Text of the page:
Globalization used to refer to the process by which people, goods, services, money, and information traverse national boundaries, allowing for greater access to markets, products, cultures, and cultural practices than ever before (Rizvi & Lingard, 419). When we think of the practices of globalization, typically the images that are conveyed are decreased borders, an increased unity between people and cultures, and business dealings; however, the practice encompasses far more than just these few images may serve to convey. Political dealings are increased and decreased in complexity, and there is greater potential for both unity and upheaval. One area that is little explored is the opposing perspective; many look at globalization in terms of an increased availability of goods, or an increased ease through which communication can arise between people of different cultures, but the average individual rarely looks at how increased globalization by one country works to affect another, beyond the superficial. In order to explore this topic in greater depth, an exploration of some of the ways that China’s globalization has affected the U.S. will be undertaken, allowing for additional insight into this matter.
The first question that must be explored is related to whether or not China’s increase in trade as a result of its increases in globalization has an effect on “U.S. jobs, wages, and benefits” (Scott, 1). While the U.S. has experienced certain issues as a result of the continued shift of manufacturing jobs overseas to where such actions are more cost effective for firms, this has caused no small degree of issues now that those same countries are working to increase their overall levels of globalization, the U.S. finds itself with the potential to be left behind, as such manufacturing options are not available any longer, on a majority scale, within the U.S. This provides increased opportunities for countries like China, who have been absorbing U.S. outsourced manufacturing jobs for decades.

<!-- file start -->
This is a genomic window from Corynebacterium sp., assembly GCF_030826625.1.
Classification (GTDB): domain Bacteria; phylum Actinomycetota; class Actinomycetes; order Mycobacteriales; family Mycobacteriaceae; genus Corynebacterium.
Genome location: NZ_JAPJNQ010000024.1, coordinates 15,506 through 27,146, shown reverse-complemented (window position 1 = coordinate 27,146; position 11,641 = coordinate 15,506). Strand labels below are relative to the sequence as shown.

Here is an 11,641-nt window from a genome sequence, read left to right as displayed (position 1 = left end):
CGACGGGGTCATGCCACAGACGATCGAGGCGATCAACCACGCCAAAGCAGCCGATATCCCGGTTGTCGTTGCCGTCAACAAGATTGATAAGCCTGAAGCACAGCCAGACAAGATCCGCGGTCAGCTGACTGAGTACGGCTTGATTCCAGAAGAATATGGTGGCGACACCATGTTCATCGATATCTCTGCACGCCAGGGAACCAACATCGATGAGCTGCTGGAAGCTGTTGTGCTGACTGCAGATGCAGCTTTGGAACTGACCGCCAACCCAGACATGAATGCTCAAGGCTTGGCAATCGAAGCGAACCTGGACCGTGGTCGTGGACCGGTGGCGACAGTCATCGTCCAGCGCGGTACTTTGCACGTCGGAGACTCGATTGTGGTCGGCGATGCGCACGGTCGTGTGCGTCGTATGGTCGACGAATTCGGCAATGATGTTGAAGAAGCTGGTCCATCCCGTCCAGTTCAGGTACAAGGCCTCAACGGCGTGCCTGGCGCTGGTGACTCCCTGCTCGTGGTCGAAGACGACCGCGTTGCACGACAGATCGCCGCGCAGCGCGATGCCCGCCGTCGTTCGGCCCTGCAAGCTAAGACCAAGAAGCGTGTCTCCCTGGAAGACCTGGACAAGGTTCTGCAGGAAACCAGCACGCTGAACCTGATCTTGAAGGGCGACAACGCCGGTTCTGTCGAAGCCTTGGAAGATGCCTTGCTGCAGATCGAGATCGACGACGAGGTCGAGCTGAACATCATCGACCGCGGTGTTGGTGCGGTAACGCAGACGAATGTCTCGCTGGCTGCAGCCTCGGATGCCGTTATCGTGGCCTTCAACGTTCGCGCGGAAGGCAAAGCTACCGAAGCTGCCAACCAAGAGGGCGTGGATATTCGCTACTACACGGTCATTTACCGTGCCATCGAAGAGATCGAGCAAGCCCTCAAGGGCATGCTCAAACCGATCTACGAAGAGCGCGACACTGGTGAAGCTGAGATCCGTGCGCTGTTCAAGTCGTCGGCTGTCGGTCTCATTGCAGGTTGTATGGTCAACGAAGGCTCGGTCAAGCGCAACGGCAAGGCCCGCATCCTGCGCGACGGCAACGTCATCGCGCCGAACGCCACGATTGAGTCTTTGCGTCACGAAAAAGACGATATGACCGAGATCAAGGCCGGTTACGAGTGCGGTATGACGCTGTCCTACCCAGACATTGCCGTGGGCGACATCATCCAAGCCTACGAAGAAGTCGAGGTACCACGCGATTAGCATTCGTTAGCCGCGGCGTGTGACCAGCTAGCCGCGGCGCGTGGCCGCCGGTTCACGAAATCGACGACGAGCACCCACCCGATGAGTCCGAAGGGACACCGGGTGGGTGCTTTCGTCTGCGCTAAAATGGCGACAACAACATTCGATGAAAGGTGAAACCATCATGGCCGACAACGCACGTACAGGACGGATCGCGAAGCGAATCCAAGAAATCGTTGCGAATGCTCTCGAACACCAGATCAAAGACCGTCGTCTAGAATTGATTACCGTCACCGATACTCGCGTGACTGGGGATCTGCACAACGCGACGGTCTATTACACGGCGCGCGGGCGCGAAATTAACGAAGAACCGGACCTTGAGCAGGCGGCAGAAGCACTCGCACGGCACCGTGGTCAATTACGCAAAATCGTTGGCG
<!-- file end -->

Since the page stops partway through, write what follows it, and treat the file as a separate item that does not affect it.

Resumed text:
Another area of affect that stems from increased globalization on the part of China is the U.S.’s trade deficit. “Currency manipulation, by about 20 countries (mostly in Asia), is the most important cause of our trade deficit” and, of these, “China is by far the largest currency manipulator” (Scott, 1). The manipulation of the same, and the increased purchases of foreign assets, works to increase the overall power that China has in increasing the valuation of their currency, boosting their country over their competition. China has used the process of increased globalization to consistently and “systematically (take) advantage of U.S. mistakes and policies” (Yaghmaian, 1).
As the U.S. worked to assist China in its current rise to economic success, promoting and encouraging China to adopt globalization policies and “a free market orthodoxy,” the U.S. is now starting to see the consequences, both positive and negative, of such assistance (Yaghmaian, 1). China has become the largest trading partner for Africa, surpassing the U.S. and is on its way to displacing the U.S. as the largest trading partner for Latin America as well (Yaghmaian, 1). Such actions serve to place increased pressures on the U.S. in terms of being able to maintain and sustain its current position in the global economy, which may lend additional insight as to the reason the U.S. has become more focused on increased peacekeeping operations as of late, serving as a means of retaining political power by acting as a form of global police, though this is supposition at best.